History, Legacy & Showmanship

Revisiting The Bat, The Cat, and The Penguin: Remembering “Batman Returns” on its 25th Anniversary

June 19, 2017 - 10:45 am   |   by
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“[Batman Returns is] the first auteur superhero movie. I think the execs at Warners realized that you just let Tim Burton alone and let him make a Tim Burton movie and people will see it in droves.” — Danse Macabre: 25 Years of Danny Elfman and Tim Burton author Jeff Bond

The Digital Bits and History, Legacy & Showmanship are pleased to present this retrospective commemorating the silver anniversary of the release of Batman Returns, Tim Burton’s follow-up to the immensely popular 1989 Dark Knight adventure, starring Michael Keaton, Danny DeVito and Michelle Pfeiffer. [Read on here...]

Batman Returns, one of the most anticipated sequels ever made, opened in theaters twenty-five years ago this week.

For the occasion The Bits features a compilation of statistics, trivia and box-office data that places the movie’s performance in context; passages from vintage film reviews; a reference/historical listing of the film’s digital sound presentations; and, finally, an interview segment with a trio of comicbook/superhero movie authorities and film historians.

Director Tim Burton on the set of Batman Returns

 

BATMAN RETURNS NUMBER$

  • 1 = Rank among top-earning movies during opening weekend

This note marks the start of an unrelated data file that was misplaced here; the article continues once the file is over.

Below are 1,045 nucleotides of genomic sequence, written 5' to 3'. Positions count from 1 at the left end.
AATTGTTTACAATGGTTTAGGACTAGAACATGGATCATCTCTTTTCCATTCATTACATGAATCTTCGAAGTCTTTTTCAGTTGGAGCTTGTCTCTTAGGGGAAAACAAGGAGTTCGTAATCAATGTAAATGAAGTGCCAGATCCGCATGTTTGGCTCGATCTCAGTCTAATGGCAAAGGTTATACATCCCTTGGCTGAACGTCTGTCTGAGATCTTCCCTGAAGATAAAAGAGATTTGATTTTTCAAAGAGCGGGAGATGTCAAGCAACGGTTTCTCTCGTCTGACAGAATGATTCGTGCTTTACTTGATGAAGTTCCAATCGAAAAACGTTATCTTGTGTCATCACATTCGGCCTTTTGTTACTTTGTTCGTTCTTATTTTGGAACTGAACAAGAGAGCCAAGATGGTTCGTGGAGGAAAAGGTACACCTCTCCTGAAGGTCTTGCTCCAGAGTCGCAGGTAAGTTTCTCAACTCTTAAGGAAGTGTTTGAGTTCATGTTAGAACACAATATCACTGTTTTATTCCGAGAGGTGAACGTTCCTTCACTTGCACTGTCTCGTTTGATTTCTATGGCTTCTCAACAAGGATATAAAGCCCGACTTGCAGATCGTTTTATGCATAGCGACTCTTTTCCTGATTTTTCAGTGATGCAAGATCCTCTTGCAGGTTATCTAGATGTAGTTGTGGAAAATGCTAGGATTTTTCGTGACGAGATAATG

• 1 = Rank among top-earning movies of 1992 (calendar year)
  • 1 = Rank among top-earning movies of 1992 (summer)
  • 1 = Rank among top-earning films of Warner Bros.’ 1992 slate
  • 2 = Number of Academy Award nominations
  • 3 = Number of weeks nation’s top-grossing movie (weeks 1-3)
  • 3 = Box-office rank among movies directed by Tim Burton (adjusted for inflation)
  • 3 = Rank among top-earning movies of 1992 (legacy)
  • 4 = Number of months between theatrical release and home-video release
  • 5 = Box-office rank among movies in the Batman franchise (adjusted for inflation)
  • 6 = Rank among top-earning movies of 1992 (worldwide; legacy)
  • 11 = Number of days to gross $100 million
  • 11 = Number of digital sound presentations
  • 26 = Rank on all-time list of top box-office earners at close of original release
  • 2,644 = Number of opening-week engagements
  • $24.98 = Suggested retail price of initial home video release (VHS)